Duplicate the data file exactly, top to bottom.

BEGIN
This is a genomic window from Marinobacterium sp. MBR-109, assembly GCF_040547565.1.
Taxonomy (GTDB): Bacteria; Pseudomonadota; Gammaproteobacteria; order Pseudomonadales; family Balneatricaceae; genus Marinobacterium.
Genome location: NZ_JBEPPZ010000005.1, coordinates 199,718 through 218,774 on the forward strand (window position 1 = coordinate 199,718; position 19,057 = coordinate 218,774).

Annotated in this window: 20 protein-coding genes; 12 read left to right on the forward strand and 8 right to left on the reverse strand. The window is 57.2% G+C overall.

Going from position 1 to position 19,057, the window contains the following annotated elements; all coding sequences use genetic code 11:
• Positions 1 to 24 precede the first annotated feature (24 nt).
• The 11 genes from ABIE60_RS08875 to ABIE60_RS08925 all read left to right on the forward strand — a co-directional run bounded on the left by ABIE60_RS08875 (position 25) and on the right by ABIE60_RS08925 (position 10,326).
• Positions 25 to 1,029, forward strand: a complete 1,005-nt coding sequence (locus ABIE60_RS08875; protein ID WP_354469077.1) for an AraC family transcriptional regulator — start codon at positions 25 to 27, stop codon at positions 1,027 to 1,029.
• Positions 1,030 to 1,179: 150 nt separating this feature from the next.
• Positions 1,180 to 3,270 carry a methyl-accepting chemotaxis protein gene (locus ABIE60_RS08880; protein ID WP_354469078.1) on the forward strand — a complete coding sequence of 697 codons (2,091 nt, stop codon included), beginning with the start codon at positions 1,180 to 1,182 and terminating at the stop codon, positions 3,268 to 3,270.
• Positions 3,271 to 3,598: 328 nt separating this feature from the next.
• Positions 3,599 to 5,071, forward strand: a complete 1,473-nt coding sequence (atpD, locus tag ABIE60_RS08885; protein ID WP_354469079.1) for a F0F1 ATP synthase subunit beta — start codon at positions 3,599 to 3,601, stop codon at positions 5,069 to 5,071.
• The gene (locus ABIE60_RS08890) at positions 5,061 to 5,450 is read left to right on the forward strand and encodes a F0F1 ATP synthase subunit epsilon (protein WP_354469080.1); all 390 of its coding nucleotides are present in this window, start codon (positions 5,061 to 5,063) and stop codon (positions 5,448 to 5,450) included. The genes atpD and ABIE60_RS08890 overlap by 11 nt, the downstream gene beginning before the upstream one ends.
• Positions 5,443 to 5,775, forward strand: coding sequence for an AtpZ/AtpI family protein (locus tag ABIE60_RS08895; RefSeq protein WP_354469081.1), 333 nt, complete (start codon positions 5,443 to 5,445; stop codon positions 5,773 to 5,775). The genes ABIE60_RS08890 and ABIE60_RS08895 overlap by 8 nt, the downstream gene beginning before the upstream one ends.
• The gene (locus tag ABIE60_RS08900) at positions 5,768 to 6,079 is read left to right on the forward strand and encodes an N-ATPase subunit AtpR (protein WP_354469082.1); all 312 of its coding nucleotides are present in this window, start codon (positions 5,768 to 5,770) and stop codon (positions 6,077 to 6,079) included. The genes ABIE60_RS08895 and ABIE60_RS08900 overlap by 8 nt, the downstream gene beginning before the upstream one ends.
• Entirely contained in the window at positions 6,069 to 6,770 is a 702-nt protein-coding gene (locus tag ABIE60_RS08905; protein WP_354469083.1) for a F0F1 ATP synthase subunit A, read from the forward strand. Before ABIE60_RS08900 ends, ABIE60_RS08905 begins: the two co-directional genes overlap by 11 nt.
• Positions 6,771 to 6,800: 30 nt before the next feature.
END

This is a genomic window from Marinobacterium sp. MBR-109, assembly GCF_040547565.1.
Taxonomy (GTDB): Bacteria; Pseudomonadota; Gammaproteobacteria; order Pseudomonadales; family Balneatricaceae; genus Marinobacterium.
Genome location: NZ_JBEPPZ010000005.1, coordinates 199,718 through 218,774 on the forward strand (window position 1 = coordinate 199,718; position 19,057 = coordinate 218,774).

Annotated in this window: 20 protein-coding genes; 12 read left to right on the forward strand and 8 right to left on the reverse strand. The window is 57.2% G+C overall.

Going from position 1 to position 19,057, the window contains the following annotated elements; all coding sequences use genetic code 11:
• Positions 1 to 24 precede the first annotated feature (24 nt).
• The 11 genes from ABIE60_RS08875 to ABIE60_RS08925 all read left to right on the forward strand — a co-directional run bounded on the left by ABIE60_RS08875 (position 25) and on the right by ABIE60_RS08925 (position 10,326).
• Positions 25 to 1,029, forward strand: a complete 1,005-nt coding sequence (locus ABIE60_RS08875; protein ID WP_354469077.1) for an AraC family transcriptional regulator — start codon at positions 25 to 27, stop codon at positions 1,027 to 1,029.
• Positions 1,030 to 1,179: 150 nt separating this feature from the next.
• Positions 1,180 to 3,270 carry a methyl-accepting chemotaxis protein gene (locus ABIE60_RS08880; protein ID WP_354469078.1) on the forward strand — a complete coding sequence of 697 codons (2,091 nt, stop codon included), beginning with the start codon at positions 1,180 to 1,182 and terminating at the stop codon, positions 3,268 to 3,270.
• Positions 3,271 to 3,598: 328 nt separating this feature from the next.
• Positions 3,599 to 5,071, forward strand: a complete 1,473-nt coding sequence (atpD, locus tag ABIE60_RS08885; protein ID WP_354469079.1) for a F0F1 ATP synthase subunit beta — start codon at positions 3,599 to 3,601, stop codon at positions 5,069 to 5,071.
• The gene (locus ABIE60_RS08890) at positions 5,061 to 5,450 is read left to right on the forward strand and encodes a F0F1 ATP synthase subunit epsilon (protein WP_354469080.1); all 390 of its coding nucleotides are present in this window, start codon (positions 5,061 to 5,063) and stop codon (positions 5,448 to 5,450) included. The genes atpD and ABIE60_RS08890 overlap by 11 nt, the downstream gene beginning before the upstream one ends.
• Positions 5,443 to 5,775, forward strand: coding sequence for an AtpZ/AtpI family protein (locus tag ABIE60_RS08895; RefSeq protein WP_354469081.1), 333 nt, complete (start codon positions 5,443 to 5,445; stop codon positions 5,773 to 5,775). The genes ABIE60_RS08890 and ABIE60_RS08895 overlap by 8 nt, the downstream gene beginning before the upstream one ends.
• The gene (locus tag ABIE60_RS08900) at positions 5,768 to 6,079 is read left to right on the forward strand and encodes an N-ATPase subunit AtpR (protein WP_354469082.1); all 312 of its coding nucleotides are present in this window, start codon (positions 5,768 to 5,770) and stop codon (positions 6,077 to 6,079) included. The genes ABIE60_RS08895 and ABIE60_RS08900 overlap by 8 nt, the downstream gene beginning before the upstream one ends.
• Entirely contained in the window at positions 6,069 to 6,770 is a 702-nt protein-coding gene (locus tag ABIE60_RS08905; protein WP_354469083.1) for a F0F1 ATP synthase subunit A, read from the forward strand. Before ABIE60_RS08900 ends, ABIE60_RS08905 begins: the two co-directional genes overlap by 11 nt.
• Positions 6,771 to 6,800: 30 nt before the next feature.